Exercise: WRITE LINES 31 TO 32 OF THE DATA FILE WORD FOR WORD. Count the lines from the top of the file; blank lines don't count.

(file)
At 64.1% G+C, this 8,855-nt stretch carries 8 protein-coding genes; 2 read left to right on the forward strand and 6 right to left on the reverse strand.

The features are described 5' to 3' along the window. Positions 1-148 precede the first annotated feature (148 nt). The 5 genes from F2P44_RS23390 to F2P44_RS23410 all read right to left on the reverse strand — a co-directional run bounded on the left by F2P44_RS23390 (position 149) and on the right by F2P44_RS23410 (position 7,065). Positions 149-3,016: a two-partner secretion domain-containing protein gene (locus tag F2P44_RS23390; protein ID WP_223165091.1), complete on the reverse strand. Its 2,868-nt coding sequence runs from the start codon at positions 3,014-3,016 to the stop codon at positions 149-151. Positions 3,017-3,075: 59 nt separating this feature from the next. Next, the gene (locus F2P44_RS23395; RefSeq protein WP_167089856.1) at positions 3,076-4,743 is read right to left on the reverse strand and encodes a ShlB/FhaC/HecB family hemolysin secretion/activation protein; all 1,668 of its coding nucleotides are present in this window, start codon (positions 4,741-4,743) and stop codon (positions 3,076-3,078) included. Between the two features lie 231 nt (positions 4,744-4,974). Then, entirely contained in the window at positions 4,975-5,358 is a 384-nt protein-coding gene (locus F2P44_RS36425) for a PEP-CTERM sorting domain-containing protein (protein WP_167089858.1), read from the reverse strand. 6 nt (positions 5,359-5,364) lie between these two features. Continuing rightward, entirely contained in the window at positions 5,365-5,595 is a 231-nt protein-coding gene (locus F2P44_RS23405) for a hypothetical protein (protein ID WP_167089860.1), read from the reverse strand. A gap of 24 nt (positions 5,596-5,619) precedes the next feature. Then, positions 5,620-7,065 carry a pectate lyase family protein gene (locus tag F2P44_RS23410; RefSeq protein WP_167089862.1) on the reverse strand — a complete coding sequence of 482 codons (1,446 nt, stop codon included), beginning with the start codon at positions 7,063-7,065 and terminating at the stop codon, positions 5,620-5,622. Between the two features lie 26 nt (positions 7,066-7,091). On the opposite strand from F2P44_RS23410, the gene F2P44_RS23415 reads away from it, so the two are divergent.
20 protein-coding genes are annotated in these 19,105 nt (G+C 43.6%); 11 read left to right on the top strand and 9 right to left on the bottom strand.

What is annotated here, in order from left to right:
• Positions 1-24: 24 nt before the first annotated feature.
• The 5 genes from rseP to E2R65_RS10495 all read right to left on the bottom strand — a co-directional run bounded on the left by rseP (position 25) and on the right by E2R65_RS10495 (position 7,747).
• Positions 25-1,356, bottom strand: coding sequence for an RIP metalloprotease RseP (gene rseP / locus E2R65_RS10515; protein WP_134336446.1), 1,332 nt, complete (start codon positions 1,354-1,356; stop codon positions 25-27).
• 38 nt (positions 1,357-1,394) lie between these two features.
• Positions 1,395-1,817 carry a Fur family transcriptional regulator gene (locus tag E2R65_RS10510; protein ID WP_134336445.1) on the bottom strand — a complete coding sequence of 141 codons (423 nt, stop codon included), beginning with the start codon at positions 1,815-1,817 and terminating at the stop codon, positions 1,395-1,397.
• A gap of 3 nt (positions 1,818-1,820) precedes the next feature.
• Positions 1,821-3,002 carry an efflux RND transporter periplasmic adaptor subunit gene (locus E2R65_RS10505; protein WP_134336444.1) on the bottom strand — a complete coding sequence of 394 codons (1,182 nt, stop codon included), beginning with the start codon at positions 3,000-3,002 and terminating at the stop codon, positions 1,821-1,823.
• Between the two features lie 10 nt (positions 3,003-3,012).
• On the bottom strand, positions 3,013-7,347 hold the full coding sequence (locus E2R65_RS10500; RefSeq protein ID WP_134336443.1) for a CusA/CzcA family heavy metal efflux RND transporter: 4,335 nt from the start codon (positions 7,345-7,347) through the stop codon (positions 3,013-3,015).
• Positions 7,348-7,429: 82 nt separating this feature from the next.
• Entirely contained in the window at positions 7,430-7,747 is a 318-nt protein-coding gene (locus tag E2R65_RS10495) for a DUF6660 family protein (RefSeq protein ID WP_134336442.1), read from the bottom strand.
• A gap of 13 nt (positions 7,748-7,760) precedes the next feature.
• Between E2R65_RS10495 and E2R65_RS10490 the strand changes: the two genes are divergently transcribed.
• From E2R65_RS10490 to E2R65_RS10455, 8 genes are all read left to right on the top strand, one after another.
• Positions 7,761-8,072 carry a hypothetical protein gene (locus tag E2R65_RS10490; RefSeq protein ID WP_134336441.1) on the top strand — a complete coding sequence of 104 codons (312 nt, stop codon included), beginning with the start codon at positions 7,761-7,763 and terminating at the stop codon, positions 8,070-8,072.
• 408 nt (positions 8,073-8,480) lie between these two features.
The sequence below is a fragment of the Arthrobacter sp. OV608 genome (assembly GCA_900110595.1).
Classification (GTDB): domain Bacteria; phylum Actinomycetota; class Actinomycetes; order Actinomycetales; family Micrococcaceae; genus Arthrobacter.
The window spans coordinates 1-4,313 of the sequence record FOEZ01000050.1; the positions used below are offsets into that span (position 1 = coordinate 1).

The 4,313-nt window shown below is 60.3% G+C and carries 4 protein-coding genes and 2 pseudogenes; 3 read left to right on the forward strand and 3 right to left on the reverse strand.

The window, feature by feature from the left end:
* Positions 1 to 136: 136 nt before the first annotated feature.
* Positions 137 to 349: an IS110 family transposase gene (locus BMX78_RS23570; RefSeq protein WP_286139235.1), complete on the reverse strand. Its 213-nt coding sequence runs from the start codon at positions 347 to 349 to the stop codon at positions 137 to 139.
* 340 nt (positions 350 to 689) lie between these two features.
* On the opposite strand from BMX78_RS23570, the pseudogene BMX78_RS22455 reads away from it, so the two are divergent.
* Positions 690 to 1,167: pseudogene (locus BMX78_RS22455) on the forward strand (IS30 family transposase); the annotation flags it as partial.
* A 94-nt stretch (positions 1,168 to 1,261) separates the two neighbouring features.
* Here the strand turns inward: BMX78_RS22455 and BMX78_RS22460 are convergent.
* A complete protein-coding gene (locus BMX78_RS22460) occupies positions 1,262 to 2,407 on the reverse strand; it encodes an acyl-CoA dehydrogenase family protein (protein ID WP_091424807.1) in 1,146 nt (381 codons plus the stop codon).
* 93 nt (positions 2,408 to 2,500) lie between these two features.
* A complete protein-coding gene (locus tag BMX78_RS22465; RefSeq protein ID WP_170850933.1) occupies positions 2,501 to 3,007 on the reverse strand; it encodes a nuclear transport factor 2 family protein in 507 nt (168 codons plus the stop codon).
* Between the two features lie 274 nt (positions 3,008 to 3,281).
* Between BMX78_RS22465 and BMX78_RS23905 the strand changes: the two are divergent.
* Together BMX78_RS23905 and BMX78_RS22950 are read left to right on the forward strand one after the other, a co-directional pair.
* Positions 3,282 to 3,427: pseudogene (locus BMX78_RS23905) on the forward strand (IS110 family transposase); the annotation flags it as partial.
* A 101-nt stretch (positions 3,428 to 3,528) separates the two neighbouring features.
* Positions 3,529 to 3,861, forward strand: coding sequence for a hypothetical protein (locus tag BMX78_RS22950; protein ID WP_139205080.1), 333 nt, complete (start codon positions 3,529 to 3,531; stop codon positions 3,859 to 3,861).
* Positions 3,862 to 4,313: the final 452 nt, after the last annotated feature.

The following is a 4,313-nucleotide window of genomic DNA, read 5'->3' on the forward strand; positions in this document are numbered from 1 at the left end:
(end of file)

* A 94-nt stretch (positions 1,168 to 1,261) separates the two neighbouring features.
* Here the strand turns inward: BMX78_RS22455 and BMX78_RS22460 are convergent.